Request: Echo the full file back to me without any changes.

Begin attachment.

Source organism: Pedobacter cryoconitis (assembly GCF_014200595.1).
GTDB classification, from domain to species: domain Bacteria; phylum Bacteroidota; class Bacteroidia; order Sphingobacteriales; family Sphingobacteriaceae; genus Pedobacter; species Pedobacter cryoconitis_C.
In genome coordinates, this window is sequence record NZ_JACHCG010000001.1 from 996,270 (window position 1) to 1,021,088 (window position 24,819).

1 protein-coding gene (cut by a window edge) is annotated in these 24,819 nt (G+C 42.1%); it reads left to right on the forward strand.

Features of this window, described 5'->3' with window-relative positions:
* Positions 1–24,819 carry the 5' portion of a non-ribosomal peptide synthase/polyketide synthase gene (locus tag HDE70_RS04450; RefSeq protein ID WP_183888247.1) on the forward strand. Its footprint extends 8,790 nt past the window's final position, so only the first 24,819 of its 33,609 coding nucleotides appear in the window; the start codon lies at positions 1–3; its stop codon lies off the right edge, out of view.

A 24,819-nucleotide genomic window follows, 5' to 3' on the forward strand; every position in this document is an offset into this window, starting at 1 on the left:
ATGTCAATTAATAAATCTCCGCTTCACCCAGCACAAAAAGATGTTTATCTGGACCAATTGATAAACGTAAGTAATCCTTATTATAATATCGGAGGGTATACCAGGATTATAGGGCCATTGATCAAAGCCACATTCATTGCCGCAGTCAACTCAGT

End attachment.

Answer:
Source organism: Pedobacter cryoconitis (assembly GCF_014200595.1).
GTDB classification, from domain to species: domain Bacteria; phylum Bacteroidota; class Bacteroidia; order Sphingobacteriales; family Sphingobacteriaceae; genus Pedobacter; species Pedobacter cryoconitis_C.
In genome coordinates, this window is sequence record NZ_JACHCG010000001.1 from 996,270 (window position 1) to 1,021,088 (window position 24,819).

1 protein-coding gene (cut by a window edge) is annotated in these 24,819 nt (G+C 42.1%); it reads left to right on the forward strand.

Features of this window, described 5'->3' with window-relative positions:
* Positions 1–24,819 carry the 5' portion of a non-ribosomal peptide synthase/polyketide synthase gene (locus tag HDE70_RS04450; RefSeq protein ID WP_183888247.1) on the forward strand. Its footprint extends 8,790 nt past the window's final position, so only the first 24,819 of its 33,609 coding nucleotides appear in the window; the start codon lies at positions 1–3; its stop codon lies off the right edge, out of view.

A 24,819-nucleotide genomic window follows, 5' to 3' on the forward strand; every position in this document is an offset into this window, starting at 1 on the left:
ATGTCAATTAATAAATCTCCGCTTCACCCAGCACAAAAAGATGTTTATCTGGACCAATTGATAAACGTAAGTAATCCTTATTATAATATCGGAGGGTATACCAGGATTATAGGGCCATTGATCAAAGCCACATTCATTGCCGCAGTCAACTCAGT